U-City programs to create “Smart Cities”

The program will start workshops to create specific goals this fall.

by Sadman Rahman

As part of a nationwide effort, the University of Minnesota is collaborating with St. Paul and Minneapolis leaders in order to improve infrastructure and increase citizen involvement in the area.
The partnership, announced Sept. 14, is part of a plan called the MetroLab Network which aims to connect universities and cities in addressing urban developmental issues. 
The local partnership is one of 21 city-university relationships across the U.S., though specific goals won’t be set until later this fall, University Urban and Regional Planning Associate Professor Carissa Slotterback said.
The University first met with leaders from St. Paul and Minneapolis in May after the White House Office of Science and Technology Policy reached out to them and other large research institutions, she said.
Though the University collaborated with city leaders in the past on smaller levels, this will be the first program targeting the creation of a “smart city” — an area that works to improve data collection for bettering city services, Slotterback said.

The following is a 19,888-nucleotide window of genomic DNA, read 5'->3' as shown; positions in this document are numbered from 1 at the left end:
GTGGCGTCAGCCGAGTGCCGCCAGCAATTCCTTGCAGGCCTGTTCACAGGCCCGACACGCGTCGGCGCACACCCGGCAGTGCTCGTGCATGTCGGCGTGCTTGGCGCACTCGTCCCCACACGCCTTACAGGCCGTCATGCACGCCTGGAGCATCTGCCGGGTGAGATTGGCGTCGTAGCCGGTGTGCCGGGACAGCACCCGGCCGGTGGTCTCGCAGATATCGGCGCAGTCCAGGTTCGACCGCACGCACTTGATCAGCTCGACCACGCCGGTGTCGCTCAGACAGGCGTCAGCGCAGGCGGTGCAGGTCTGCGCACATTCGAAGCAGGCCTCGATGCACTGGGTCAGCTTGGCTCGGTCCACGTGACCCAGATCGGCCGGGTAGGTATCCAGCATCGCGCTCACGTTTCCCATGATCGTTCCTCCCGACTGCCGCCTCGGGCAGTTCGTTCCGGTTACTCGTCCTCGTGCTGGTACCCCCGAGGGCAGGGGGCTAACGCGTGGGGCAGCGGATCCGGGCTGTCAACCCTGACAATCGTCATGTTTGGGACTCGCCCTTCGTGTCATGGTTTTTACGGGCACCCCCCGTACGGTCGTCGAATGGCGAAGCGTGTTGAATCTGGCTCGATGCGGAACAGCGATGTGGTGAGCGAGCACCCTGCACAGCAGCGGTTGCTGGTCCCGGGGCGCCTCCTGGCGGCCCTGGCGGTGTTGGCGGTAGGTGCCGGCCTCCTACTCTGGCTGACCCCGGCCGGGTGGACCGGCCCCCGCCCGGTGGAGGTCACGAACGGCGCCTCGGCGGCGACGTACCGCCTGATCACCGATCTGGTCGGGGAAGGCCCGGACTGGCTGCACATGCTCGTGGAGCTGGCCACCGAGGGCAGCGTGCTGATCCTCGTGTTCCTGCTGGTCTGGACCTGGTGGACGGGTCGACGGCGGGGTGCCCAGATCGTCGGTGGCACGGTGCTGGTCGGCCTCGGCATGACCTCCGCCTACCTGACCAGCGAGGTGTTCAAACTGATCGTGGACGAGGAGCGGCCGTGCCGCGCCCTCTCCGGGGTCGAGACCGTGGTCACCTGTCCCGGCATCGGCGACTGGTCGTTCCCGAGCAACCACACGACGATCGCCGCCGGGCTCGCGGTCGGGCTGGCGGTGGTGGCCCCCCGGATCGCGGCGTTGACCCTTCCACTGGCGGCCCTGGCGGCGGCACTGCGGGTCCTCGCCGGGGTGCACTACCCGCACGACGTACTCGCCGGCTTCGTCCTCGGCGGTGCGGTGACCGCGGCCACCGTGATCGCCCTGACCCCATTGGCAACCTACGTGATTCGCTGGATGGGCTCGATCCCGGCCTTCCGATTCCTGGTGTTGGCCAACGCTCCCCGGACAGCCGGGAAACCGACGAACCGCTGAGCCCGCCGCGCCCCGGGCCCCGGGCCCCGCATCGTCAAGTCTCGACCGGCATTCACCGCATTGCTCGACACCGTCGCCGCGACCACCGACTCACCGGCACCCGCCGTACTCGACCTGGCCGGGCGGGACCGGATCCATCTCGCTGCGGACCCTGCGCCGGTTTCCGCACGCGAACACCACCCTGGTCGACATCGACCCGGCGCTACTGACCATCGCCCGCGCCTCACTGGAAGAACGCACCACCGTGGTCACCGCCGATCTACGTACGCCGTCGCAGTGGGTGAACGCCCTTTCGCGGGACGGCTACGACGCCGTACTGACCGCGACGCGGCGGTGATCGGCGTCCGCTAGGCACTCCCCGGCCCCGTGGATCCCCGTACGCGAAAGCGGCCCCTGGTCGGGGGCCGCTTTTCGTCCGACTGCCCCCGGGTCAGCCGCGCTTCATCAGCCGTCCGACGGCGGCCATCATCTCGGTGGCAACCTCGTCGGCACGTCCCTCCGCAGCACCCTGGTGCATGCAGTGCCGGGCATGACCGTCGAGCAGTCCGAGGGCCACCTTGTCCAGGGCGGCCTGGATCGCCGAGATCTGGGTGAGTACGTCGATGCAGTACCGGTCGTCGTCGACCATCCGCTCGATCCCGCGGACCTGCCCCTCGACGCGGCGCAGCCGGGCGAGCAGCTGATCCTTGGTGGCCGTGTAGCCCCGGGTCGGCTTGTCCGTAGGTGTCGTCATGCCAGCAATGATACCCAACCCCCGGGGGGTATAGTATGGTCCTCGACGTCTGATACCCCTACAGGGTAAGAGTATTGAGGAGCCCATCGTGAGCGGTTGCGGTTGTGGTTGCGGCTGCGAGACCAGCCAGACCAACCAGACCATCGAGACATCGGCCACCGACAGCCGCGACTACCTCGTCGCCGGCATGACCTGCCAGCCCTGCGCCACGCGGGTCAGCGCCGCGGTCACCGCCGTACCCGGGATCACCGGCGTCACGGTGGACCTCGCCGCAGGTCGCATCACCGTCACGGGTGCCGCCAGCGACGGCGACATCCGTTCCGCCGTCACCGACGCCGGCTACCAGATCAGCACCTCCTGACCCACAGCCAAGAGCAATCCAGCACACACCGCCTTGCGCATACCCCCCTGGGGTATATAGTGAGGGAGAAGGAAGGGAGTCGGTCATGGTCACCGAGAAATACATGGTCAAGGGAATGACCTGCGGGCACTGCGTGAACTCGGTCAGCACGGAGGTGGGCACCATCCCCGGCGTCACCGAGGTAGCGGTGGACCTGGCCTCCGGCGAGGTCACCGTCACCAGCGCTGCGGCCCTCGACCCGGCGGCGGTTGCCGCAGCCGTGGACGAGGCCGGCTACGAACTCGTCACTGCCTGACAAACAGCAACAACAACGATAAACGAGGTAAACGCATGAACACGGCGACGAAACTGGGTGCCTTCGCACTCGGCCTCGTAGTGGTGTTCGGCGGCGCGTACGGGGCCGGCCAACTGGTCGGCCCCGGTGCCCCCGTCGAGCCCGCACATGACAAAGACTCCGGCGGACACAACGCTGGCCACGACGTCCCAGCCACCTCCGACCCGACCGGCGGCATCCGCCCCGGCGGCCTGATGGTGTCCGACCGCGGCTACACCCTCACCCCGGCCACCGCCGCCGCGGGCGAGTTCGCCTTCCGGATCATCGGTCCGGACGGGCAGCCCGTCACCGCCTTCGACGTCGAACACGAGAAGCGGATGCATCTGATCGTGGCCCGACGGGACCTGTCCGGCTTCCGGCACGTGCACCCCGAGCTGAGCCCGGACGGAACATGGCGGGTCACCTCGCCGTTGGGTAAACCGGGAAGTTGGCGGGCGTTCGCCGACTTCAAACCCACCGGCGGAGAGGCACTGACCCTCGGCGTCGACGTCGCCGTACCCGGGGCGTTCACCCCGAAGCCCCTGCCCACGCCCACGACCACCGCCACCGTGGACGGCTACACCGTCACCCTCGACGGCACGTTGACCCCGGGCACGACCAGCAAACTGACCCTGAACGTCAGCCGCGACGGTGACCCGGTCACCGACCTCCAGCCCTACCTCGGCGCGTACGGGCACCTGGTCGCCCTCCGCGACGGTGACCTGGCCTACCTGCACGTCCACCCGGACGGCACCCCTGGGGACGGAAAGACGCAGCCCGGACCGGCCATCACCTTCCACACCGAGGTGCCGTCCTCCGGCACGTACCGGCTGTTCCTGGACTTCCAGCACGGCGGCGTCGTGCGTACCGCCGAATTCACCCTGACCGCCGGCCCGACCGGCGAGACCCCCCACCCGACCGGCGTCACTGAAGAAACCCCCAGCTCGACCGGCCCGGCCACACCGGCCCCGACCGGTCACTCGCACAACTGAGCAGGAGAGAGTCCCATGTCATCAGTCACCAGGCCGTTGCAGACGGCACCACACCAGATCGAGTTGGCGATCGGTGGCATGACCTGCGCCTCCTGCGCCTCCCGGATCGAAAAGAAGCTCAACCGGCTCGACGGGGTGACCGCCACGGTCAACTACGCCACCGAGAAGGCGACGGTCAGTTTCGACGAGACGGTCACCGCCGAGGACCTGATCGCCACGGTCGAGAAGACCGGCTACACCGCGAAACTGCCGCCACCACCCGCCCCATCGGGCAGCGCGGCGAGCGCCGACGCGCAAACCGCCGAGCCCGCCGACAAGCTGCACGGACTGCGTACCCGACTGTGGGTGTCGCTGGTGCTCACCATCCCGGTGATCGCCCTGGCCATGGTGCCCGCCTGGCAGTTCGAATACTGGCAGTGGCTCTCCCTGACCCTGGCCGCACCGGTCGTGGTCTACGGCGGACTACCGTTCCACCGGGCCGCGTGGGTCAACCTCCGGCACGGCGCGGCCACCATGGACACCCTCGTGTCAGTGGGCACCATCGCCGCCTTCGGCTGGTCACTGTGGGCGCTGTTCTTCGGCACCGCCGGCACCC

The next step, she said, will be creating workshops for University and city leaders — which could include researchers from the University’s Center for Transportation Studies, Informatics Institutes and Law School — to identify specific project goals.
Slotterback said she hopes similar city-university relationships will form in the future.“It is obvious that we should be working between the two cities,” she said. “We surf between the two cities and have campuses in both.”
Humphrey School of Public Affairs and Nonprofit Leadership Assistant Professor Kathy Quick said though the cities can create and maintain public services on their own, the University has the technology to improve those services. 
Though traditionally, public universities spend time and money working to improve surrounding rural areas, Quick said she thinks the partnership will help the University transition its outreach to urban development.
“This is a really desirable thing to do,” Quick said. 
Minneapolis Manager of Continuous Improvement Jodi Molenaar-Hanson said the group will start by creating three goals for St. Paul and Minneapolis improvement and will move forward from there.
“We would like to see some projects done in shorter time frame to see results,” she said.